A Brief History of AC System Refrigerants

Once upon a time, most automotive air conditioning systems used R-12 (Freon) as a refrigerant. 

Freon is a highly effective chlorofluorocarbon (CFC) refrigerant that became popular because it’s not flammable and isn’t poisonous to humans. Unfortunately, it is damaging to the ozone layer, so automotive manufacturers have phased it out in the last thirty years.

Since the 1990s, most manufacturers have used R-134a refrigerant. R-134a is a hydrofluorocarbon (HFC) based refrigerant that’s less damaging to the ozone layer than Freon. 

The newest version of this refrigerant is R-1234yf, which is popular because it produces very few greenhouse gasses. R-1234yf is widespread in Europe and, since 2021, has been a requirement in new vehicles. 

Today, all new vehicles that come off of the production line must use R1234yf or Tetrafluoropropene refrigerant. These new standards decrease the risks leaking AC systems pose to the environment.

How to Choose an Auto Maintenance Team for AC Repair

While the AC system seems simple, it’s essential to be intentional when you choose a mechanic to work on it. 

The reason comes down to changing regulations and the differences between AC systems in late-model and classic cars.

Not only do older cars not use the same refrigerants as modern cars, but the service requirements differ between them. 

That’s where DeBroux Automotive comes in. 

Our team has invested in all the up-to-date equipment needed to repair AC systems and replace refrigerants in late-model cars and cars manufactured before 2018.

This cutting-edge equipment allows us to provide competitive, comprehensive AC repair services that cater to your unique vehicle. 

5 Signs Your Car Needs AC Maintenance

How will you know when it’s time to service your car’s AC?

Here are five telltale signs:

  1. There’s no cold air

Not surprisingly, the largest, most obvious sign is that your car isn’t blowing cold air. 

The issue underlying this symptom may be a blown fuse, failed blower motor, or blocked air intake. No matter what’s causing it, you need to get your car to an auto repair specialist soon!

  1. It’s making strange noises

If your car’s AC system makes rattling, banging, or humming noises when you turn it on, there’s trouble.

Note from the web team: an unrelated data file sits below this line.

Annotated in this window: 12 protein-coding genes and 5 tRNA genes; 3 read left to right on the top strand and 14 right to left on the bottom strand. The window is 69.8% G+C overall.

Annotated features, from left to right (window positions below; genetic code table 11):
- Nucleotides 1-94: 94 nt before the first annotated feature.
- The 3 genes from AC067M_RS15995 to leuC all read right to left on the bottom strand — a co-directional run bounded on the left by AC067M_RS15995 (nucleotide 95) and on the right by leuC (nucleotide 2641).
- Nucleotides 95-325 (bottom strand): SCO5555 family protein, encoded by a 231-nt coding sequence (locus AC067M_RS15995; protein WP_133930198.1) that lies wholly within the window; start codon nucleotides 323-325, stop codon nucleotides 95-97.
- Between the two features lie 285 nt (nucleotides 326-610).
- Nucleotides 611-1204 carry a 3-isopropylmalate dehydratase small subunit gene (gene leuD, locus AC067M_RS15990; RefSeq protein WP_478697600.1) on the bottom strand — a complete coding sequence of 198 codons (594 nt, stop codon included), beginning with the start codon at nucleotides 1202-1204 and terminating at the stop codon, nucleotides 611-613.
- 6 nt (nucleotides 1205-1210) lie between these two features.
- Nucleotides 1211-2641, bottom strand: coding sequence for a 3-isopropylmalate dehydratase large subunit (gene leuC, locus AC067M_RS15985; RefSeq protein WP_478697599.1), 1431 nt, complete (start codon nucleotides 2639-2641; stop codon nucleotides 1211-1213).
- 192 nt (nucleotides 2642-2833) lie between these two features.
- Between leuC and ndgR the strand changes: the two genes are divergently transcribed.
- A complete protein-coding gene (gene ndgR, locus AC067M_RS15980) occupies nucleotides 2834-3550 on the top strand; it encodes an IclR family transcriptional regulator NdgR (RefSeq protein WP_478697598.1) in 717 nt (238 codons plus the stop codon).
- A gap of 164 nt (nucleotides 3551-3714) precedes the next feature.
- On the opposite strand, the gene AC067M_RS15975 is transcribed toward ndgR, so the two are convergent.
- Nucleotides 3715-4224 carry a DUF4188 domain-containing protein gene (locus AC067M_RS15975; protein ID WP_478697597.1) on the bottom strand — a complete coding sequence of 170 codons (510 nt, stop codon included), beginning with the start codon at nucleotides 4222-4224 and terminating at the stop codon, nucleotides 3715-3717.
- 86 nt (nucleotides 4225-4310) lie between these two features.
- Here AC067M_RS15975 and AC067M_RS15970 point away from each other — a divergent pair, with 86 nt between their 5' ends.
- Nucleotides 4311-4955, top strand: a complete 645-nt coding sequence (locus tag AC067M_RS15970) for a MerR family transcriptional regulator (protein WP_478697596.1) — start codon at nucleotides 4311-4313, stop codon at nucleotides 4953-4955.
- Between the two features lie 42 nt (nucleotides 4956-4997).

The underlying issue could be a blockage in the system, a worn bearing, a failed compressor clutch or blower motor, or the failure of some other major AC component. 

  1. Your floor feels damp

Sometimes, the moisture that your AC is supposed to be directing out of your car backs up and collects on the passenger’s side floor. 

This could indicate a clogged drain line or excess condensation, both of which are issues that require professional AC repair.

  1. There are strange fluctuations in temperature

If the air from your AC alternates between balmy and chilly, it could indicate an issue like a clogged evaporator or low refrigerant levels. 

To fix the problem, get your car to an auto maintenance specialist to have it checked out. 

  1. Strange smells

Strange musty or burning smells from your AC could indicate a problem with its essential components. 

If you’ve noticed that things smell funky, it’s time to get your car in for some air conditioning maintenance

DeBroux Automotive: Reliable, Affordable AC Repairs for All Vehicles

DeBroux Automotive

Does your car need air conditioning repair? If so, don’t handle the frustrating side effects of a malfunctioning AC alone. 

Nobody deserves to drive around in a hot car when you could be riding in comfort.

For fast, reliable air conditioning maintenance you can count on, contact the team here at DeBroux Automotive. 
Whether you drive a classic car or a late-model vehicle, we’re here to help you keep your air conditioning system strong and running well for years to come.